- (3) Evaluating Legacy - We recognize that there are legacy systems in the Federal Government where analysts have spent thousands of hours becoming proficient in the use a particular system or coding language. While these analysts will continue to be a significant barrier to the adoption of new technologies, the ISDAT will provide a resource for agencies to begin to think about when and how they should address these issues.
5. Project Description:
We propose to develop a pilot project for the ISDAT to identify the tools being used to analyze data by five different agencies - Department of State, Department of Health and Human Services, Department of Education, US Patent and Trademark Office and the National Credit Union Administration. The pilot project could be expanded by future EIG Results Groups to include other agencies. We would gather the information collected from our surveys of the five agencies into a searchable database. We propose that the content of our project be housed on the website of the Partnership for Public Service.
6. Impact and results:
We aim to make it easier for our stakeholders to understand what tools are available to them to analyze data. Ultimately what we are proposing would be successfully measured after our EIG program concludes. Ideally, we could also create a roadmap or some type of friendly template for future cohorts to build on or other agencies to begin utilizing.
In the short term, success will be measured by the ability of our group to create the survey instrument, how many analysts respond to our survey, the total number of agencies we get to respond, tally the type of data they analyze (stats, financial, economical), and how we are able to organization the information collected from the survey. Based on number of responses, we will test our data through data visualization (creating graphs) to better understand the results and trends of what we are seeing.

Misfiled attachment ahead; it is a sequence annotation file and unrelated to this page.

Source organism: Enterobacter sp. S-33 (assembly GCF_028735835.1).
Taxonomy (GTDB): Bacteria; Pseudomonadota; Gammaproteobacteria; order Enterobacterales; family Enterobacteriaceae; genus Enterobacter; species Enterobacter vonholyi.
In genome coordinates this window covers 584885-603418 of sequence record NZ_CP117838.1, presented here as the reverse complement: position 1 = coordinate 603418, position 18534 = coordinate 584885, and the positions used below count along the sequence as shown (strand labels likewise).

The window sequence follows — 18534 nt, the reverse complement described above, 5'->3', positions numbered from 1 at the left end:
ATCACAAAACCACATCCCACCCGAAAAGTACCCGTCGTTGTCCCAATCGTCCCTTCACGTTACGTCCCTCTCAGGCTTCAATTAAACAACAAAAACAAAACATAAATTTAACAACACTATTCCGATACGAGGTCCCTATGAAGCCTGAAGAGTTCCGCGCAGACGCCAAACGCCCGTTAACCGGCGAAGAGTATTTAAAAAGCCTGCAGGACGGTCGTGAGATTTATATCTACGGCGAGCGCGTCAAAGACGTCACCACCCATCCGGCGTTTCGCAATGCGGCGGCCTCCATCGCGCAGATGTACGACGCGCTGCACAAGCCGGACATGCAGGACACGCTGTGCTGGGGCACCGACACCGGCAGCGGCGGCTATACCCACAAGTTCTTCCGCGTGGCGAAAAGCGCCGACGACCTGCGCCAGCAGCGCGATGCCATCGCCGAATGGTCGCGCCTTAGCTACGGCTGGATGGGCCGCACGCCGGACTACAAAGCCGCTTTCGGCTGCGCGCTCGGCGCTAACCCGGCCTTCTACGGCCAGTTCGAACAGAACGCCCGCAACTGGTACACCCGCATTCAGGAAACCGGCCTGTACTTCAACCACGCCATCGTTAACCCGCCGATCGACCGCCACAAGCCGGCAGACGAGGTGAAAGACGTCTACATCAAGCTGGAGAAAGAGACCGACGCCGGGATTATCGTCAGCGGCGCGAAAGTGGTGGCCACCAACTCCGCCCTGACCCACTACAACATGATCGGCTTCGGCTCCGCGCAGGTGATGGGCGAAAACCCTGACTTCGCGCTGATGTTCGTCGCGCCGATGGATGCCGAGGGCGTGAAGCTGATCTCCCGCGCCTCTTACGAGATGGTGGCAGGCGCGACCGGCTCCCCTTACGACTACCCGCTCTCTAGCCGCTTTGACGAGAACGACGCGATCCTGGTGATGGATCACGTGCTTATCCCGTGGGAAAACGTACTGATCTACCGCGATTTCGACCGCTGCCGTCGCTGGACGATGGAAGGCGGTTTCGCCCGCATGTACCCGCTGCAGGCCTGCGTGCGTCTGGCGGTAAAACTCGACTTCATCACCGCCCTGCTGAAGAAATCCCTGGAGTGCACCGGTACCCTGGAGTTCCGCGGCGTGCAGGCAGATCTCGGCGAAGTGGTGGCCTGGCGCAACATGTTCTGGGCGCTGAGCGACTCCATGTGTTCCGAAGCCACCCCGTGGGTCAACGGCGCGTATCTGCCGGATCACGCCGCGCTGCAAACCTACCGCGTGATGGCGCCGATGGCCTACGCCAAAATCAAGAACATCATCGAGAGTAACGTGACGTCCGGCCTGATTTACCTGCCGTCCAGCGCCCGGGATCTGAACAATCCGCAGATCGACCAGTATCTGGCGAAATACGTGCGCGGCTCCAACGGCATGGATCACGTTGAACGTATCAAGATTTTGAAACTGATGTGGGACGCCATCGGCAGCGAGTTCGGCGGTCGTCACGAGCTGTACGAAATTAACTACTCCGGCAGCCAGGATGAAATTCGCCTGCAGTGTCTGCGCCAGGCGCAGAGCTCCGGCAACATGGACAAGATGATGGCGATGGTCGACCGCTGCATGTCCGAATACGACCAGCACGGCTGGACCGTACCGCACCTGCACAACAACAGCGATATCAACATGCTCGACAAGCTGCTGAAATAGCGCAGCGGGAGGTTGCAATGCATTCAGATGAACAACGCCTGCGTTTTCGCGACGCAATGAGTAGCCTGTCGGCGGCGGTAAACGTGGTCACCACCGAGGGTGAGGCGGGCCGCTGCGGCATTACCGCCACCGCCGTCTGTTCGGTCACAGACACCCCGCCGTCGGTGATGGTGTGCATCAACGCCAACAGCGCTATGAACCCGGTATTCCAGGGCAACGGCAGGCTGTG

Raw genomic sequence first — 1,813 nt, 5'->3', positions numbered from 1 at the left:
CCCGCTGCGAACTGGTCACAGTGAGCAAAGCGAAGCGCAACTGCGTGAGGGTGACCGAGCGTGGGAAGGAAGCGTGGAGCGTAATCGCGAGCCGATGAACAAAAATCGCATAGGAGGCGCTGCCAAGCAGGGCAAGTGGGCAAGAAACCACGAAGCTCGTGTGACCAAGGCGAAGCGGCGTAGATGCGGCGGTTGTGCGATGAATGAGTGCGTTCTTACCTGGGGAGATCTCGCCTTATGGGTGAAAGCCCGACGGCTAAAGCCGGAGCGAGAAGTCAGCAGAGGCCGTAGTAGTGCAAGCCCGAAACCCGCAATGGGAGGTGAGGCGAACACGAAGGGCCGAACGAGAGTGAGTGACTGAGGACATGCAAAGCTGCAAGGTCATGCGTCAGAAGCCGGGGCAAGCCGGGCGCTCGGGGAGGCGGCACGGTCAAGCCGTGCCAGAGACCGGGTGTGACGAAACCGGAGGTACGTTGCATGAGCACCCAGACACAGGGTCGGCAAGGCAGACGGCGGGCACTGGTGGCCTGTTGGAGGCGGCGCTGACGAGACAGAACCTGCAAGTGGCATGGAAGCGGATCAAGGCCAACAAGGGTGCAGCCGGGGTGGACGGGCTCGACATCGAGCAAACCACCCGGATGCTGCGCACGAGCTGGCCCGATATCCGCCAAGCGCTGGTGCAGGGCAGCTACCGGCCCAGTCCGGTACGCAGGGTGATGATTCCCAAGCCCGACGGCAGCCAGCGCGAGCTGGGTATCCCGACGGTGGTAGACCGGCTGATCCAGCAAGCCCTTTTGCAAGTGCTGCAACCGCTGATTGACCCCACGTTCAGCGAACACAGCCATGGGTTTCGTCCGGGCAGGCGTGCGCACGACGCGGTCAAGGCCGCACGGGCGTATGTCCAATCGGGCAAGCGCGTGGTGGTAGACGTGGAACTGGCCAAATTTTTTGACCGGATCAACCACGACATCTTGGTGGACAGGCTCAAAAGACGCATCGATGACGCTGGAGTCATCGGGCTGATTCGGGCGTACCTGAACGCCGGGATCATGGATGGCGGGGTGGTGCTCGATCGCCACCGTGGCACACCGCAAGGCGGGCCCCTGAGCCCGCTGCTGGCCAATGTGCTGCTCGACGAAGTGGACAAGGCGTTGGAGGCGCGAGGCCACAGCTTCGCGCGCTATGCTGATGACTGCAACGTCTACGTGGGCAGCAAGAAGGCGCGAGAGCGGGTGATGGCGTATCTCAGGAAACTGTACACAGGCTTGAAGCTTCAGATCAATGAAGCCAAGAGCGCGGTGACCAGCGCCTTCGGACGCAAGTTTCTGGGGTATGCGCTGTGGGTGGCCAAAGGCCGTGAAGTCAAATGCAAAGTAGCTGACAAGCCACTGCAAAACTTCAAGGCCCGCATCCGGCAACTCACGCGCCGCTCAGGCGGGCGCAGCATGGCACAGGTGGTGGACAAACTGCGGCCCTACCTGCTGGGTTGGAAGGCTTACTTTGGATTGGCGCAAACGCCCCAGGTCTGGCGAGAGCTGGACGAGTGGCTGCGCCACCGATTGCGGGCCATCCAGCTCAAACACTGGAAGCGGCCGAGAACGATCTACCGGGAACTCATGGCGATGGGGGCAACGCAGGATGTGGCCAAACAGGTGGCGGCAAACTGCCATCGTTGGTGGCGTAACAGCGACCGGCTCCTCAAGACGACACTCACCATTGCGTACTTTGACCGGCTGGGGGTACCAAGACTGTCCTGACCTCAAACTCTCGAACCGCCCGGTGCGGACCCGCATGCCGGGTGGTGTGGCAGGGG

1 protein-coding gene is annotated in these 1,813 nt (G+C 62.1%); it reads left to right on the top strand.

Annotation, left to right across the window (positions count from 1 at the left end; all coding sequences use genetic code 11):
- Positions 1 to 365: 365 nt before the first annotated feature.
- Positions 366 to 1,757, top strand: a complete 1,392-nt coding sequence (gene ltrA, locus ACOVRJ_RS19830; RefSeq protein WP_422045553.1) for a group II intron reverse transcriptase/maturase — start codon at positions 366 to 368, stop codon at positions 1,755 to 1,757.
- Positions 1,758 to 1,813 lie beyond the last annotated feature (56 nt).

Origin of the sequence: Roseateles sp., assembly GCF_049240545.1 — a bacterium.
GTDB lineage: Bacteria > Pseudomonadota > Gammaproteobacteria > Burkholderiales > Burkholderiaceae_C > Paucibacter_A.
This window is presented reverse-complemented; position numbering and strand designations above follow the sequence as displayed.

7. Stakeholder Engagement:
- Our Executive Sponsor is the Chief Financial Officer of HHS. The role of the Executive Sponsor will be to provide us guidance, insight, and knowledge as to what is needed when certain types of data is essential to key management decisions.
- Other key stakeholders
- Technology Procurement Officer: We plan to conduct more extensive interviews with some technology procurement officers in our respective agencies to understand better what type of information would be useful to their jobs.
- Chief Economist/Quantitative Analysis Division Chief: We plan to conduct interviews with directors of offices whose primary responsibility is to conduct data analysis to better understand the challenges that these officer encounter around data analytics.
- Chief Information Officer: We plan to reach out to CIOs or other policymakers to understand any concerns that they might have around the new analytical tools that are being used to conduct data analysis.
8. Risks and Constraints
One risk is that not enough people will respond to the survey. Nonresponse rates would impede our ability to achieve our project goal. Additionally, we could have sampling issues, in that the people we survey may not be an accurate representation of the audience we are trying to reach.
We are also assuming we have a clear path to house the data. At this stage in the project planning, it is unclear whether the data will be made available for wider use after we have gathered it.
Finally, in the future will there be a mechanism to update the data? We will need to build out a mechanism for expanding or updating our platform for future use.